OMG the Food: The Basics – Parathas part II, Gobi, Mooli, Palak, Dal, Channa and Besan Paratha.

Good morning everyone,Here’s the second part of a post I’ve been dreading.  Parathas.  How lucky am I?  All joking aside, parathas are delicious and quite varied.  You can literally fill them with just about anything you want.  We, of course, are vaishno so we’ll be stuffing them full of things that do not contain any meat, fish, poultry or egg.  Despite the lack of fleshy bits, there are still an outstanding variety of these addictive little fried flatbreads.Parathas are generally breakfast food but they can be eaten any time of the day.  Because they are fried however, and generally generously loaded with ghee and oils, they aren’t particularly healthy, so we’ll have these as a treat once a week or so.

First you will need our chappati dough from the earlier post, except for when we get to the besan paratha.  For that, we’ll be making the dough separately.

Now the terms:
Gobi is cauliflower
Mooli is radish, this is also known as daikon
Palak or saag is spinach
Dal is lentil
Channa is chickpea and finally
Besan is a flour made from chickpeas

For the first six parathas the procedure is identical but the ingredients vary so we’ll just be giving the instructions for preparing the filling followed by instructions for how to cook the paratha.

Gobi Paratha Filling

Gobi paratha take second place in my heart next to aloo (potato) paratha.  If you’re accustomed to the western, boiled cauliflower bits like my mother used to make, you’re in for a wonderful surprise!  These are absolutely delicious and you would never know that there was cauliflower inside.  This is a good way to hide healthy, healthy cauliflower from your kids if you’re trying to get them to try new vegetables.  We like ours super spicy so you might want to tone the recipe down a little.

Ingredients

1 head of cauliflower
2 green chilies, chopped finely
1/2 tsp Panjabi garam masala
1/2 tsp salt or to taste
1/2 red (Spanish) onion, chopped finely

Preparing the Filling

Grate the cauliflower finely.  Add the chopped chilies, garam masala, salt and onion and mix well.  Set aside while you roll out the paratha dough.

Mooli Paratha Filling

Mooli (or daikon) radishes have a heat all of their own, like other members of the radish family.  Slightly salty with a strong acidity, you might really want to cut back on the chilies in this filling.  However, we love the mooli.  We’re all about the mooli made extra hot with the chilies.  We fill out the flavour a little with a little bit of garlic.

Ingredients

1 medium mooli (daikon)
2 green chilies, finely chopped
1/2 tsp Panjabi garam masala
1/2 tsp salt, or to taste
1 large clove garlic, finely minced

Preparing the filling

Grate the mooli finely.  Add all remaining ingredients for the filling and mix thoroughly.  Set aside while you roll out the paratha dough.

Palak Paratha Filling

Nothing beats the goodness of dark green vegetables, full of iron, vitamins and natural fibre.  You can also sub out the palak (spinach) in this recipe for fresh fenugreek leaves or lemony sorrel.  I recommend the lemon pickle with these paratha.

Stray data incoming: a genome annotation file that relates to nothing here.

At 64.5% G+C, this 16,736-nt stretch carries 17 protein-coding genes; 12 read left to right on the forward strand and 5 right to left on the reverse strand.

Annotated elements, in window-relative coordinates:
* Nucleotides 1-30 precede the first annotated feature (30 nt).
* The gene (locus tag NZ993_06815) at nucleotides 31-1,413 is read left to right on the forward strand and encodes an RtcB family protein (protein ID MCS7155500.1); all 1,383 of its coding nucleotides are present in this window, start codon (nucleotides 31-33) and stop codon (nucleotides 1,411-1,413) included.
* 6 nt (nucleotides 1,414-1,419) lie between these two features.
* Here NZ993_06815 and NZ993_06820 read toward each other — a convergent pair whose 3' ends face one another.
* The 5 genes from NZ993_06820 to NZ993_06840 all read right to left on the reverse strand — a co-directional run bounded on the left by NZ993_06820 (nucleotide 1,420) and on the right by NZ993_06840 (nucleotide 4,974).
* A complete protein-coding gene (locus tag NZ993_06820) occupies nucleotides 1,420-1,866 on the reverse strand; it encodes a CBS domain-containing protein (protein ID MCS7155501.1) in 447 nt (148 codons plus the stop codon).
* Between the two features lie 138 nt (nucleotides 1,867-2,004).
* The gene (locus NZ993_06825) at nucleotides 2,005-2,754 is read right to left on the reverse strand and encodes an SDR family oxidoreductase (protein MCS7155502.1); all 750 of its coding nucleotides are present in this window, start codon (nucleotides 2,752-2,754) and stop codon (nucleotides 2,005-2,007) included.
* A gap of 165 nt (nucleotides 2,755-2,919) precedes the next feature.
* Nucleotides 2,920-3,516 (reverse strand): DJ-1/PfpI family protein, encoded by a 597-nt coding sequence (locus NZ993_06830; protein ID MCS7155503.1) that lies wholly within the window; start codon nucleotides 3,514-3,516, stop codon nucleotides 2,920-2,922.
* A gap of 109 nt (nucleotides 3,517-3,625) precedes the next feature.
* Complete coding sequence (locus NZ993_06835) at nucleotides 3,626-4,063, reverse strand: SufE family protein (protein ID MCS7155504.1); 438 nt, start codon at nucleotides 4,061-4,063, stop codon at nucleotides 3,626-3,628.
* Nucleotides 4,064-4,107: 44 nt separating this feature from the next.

Ingredients

250 g spinach, stems removed
2 green chilies, finely chopped
1/4 tsp ajwain seed
1/4 tsp salt, or to taste
1 pinch of asafoetida, (also known as hing, available in Indian markets)

Preparing the Filling

Add 1/2″ water to the bottom of a pot and steam the spinach until just wilted.  Remove and drain the spinach, squeezing it to get out all the excess water.  Allow it to cool then chop in a blender until finely chopped.  Remove it to a bowl and add the remaining ingredients.  Set filling aside while you roll out the paratha dough.

Dal Paratha Filling

Dal is a staple in our household.  When we’re really lucky, the local supermarket carried large bags of moong dal in the ethnic food section and we’re able to stock up.  Otherwise, it is difficult to find in our small, northern town.  The dal in this recipe can be substituted for any other type of lentil – brown, red, yellow or green.  Follow the package directions for how long to soak the lentil before use.

Ingredients

1/2 cup moong dal (husked green dal), soaked for at least an hour
1/2 cup cumin seeds, ground lightly in a mortar and pestle
1/4 tsp turmeric
1 pinch asafoetida (also known as hing, available in Indian markets)
2 green chilies, finely chopped
1/2 tsp salt, or to taste

Preparing the filling

Drain the dal.  Bring one cup of water to boil over medium-high heat.  Cook the dal for about 40 – 45 minutes and allow to cool.  Heat a non-stick pan over medium-high heat and add 1 tsp of canola oil.  Add the cumin and asafoetida.  When the cumin sputters add the dal and remaining ingredients.  Cook, stirring frequently for about 5 minutes.  Remove from heat and allow to cool.  When cool, continue with preparing the paratha dough for cooking.

Channa Paratha Filling

The first time I ate chickpeas (channa) was in hummus.  I’ve been a fan ever since.  Now that I’m a vegetarian, channa are an important source of dietary fibre and protein.  There are about 19g of protein and 17g of fibre in every 100g of channa.  I like the reminder of hummus that the grated lime gives this recipe.  When I first made it for the future mother-in-law, I think she thought I was nuts, but every last paratha disappeared and this paratha version has become a favourite.

Ingredients

1 cup channa, soaked overnight
2 cups water
1 small red (Spanish) onion, chopped finely
2 green chilies, chopped finely
1/4 tsp ajwain seeds
1/2 tsp Panjabi garam masala
1/2 tsp amchor powder
grated rind from 1/2 lime

Preparing the filling